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Uncovering a cause

Justin Tardiff | Thursday, April 6, 2006

Where did this come from?

Ten weeks ago, many members of the Notre Dame community dismissed University President Father John Jenkins’ pledge to end violence against women as window dressing – just an ambiguous remark made to please everyone before he harshly came down on one side.

But something funny happened during the last two months.

The president of Notre Dame – a school whose name is synonymous with glorifying the achievements of men on the football field – sparked a discussion that resulted in a monumental effort to end violence against women.

When would anyone have expected Right to Life and Feminist Voice – a political mixture of water and oil – to host a dance raising money to help rape victims?

No, they will never agree on the legality of abortion or who to vote for in the next election. But in discussing what makes them different, the two groups found they have quite a lot in common – and it’s just one example of how this conversation has risen above party lines or strictly personal positions.

Jenkins should be commended for steering the debate away from name-calling and bickering about our differences and toward an honest, civil discussion that achieved a commitment toward respect of women that has never been seen on this campus.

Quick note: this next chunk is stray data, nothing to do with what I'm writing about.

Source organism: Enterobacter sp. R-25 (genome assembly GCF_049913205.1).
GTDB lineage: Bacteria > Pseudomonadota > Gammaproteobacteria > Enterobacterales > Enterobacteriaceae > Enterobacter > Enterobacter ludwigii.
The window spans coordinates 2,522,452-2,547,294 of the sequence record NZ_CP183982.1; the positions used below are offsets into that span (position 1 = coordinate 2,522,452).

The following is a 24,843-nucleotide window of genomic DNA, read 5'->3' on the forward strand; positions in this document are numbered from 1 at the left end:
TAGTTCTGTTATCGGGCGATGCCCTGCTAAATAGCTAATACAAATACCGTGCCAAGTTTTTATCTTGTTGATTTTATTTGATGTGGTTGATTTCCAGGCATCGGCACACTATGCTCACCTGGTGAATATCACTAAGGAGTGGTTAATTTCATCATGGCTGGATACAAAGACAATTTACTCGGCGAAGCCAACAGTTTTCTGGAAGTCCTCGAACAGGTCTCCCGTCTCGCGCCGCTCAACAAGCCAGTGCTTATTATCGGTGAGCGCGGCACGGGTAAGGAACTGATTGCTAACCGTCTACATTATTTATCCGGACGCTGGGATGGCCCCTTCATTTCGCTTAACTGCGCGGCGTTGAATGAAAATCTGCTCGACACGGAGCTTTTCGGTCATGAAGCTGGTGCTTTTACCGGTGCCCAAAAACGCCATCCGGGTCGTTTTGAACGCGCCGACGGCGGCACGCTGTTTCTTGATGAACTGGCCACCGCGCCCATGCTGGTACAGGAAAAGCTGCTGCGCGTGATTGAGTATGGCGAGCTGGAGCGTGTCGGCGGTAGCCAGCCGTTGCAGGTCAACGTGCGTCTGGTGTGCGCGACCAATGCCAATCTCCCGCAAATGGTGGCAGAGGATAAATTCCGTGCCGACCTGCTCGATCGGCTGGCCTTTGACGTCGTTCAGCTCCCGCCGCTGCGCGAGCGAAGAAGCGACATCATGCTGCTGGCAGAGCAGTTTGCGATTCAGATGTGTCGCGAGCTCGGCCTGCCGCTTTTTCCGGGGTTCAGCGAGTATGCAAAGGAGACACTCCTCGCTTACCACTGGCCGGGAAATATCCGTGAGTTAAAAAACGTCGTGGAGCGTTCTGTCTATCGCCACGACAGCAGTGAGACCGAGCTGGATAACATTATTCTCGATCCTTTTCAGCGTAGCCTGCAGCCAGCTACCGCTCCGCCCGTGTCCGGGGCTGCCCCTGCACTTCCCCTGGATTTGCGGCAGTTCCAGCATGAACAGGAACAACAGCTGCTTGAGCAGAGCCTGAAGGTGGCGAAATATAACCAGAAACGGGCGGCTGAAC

He admitted he would not find a solution that would please everyone, but he did strive to bring the campus beyond its differences and back to what unites this University – the Notre Dame family.

While all families have disagreements, successful ones have a common respect for the value of each individual. Jenkins respected both sides of this debate and did not come down hard on either camp. Refraining from punitive measures, he embraced an attitude of respect, acceptance and unity. He helped encourage every member of the Notre Dame family toward “the most urgent goal” – ending violence against women, a pervasive issue only now being brought to the forefront of the University’s attention.

Catholic means “universal.” Jenkins did not lay down a clear, black-and-white answer on the issue of how a Catholic university should operate in the secular, academic sphere – that would have caused nothing but division and conflict.

Instead, he found common ground too often ignored in today’s world.

Debate will likely keep churning as the community watches how the president’s three stated initiatives – the proposed performance of “Loyal Daughters,” formation of an ad hoc committee to address violence against women and guidelines on sponsorship of academic events – play out over the course of the semester and next year. Whether or not Jenkins will follow through is still to be determined

But uniting the campus toward a single, honorable goal of ending violence against women is to be applauded. As Jenkins said, there is a “pressing need for the University of Our Lady to be a rising force for defending and advancing the rights and dignity of all women, everywhere.”

Our Lady – as the real head of this family – is glowing brightly today.